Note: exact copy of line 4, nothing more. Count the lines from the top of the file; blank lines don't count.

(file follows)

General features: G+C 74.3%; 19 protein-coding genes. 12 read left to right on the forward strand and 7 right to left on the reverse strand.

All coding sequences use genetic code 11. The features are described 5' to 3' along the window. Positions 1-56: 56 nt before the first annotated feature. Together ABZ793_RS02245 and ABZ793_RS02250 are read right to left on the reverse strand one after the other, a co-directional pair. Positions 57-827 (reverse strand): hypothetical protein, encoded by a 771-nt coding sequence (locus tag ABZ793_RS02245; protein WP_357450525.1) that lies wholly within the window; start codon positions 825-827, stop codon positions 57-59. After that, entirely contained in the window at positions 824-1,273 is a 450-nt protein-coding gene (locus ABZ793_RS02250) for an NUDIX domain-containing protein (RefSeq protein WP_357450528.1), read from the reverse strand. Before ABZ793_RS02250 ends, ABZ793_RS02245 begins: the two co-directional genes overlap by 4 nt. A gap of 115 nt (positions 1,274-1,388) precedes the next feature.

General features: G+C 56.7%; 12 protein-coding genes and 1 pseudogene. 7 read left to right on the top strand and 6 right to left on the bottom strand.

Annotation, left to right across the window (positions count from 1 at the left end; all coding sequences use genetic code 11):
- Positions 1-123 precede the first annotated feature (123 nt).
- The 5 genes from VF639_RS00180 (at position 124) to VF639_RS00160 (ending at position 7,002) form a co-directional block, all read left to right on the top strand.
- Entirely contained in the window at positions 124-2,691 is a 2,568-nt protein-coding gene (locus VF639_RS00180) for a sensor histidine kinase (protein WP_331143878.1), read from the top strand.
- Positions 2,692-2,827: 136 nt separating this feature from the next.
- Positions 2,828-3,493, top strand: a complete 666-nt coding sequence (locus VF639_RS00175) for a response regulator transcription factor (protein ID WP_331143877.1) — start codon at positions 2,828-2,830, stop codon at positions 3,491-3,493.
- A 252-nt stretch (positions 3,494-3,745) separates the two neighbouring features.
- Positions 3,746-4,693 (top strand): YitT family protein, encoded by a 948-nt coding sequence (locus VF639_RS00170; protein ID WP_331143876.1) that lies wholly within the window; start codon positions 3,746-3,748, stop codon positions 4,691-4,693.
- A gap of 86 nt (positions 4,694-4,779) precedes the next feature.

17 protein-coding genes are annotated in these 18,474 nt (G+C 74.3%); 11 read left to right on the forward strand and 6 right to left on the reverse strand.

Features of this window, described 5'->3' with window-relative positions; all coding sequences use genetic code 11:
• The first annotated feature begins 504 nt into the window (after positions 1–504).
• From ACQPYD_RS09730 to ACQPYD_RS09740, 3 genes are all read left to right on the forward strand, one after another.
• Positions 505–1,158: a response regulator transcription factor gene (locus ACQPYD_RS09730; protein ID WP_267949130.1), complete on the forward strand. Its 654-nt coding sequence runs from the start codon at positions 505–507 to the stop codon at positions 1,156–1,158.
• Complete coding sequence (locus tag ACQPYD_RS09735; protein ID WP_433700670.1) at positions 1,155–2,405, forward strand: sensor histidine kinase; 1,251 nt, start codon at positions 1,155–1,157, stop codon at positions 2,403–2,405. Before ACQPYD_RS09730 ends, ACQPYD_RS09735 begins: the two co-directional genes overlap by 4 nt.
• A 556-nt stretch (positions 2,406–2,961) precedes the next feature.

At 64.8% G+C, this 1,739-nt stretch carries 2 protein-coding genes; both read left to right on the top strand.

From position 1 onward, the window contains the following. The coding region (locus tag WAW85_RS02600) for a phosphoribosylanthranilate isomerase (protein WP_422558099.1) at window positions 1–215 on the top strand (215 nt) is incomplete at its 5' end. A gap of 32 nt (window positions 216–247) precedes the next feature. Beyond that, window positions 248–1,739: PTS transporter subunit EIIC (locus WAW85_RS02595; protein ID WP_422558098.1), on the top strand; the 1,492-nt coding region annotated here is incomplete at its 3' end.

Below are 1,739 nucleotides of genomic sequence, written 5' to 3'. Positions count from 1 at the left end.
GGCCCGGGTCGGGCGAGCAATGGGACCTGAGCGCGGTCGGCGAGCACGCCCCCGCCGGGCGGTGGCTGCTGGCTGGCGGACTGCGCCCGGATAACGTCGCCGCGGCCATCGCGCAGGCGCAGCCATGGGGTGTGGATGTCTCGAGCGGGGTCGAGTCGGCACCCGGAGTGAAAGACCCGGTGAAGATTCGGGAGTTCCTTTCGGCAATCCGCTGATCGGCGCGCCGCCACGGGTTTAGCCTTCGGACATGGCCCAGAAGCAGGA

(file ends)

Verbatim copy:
Annotation, left to right across the window (positions count from 1 at the left end; all coding sequences use genetic code 11):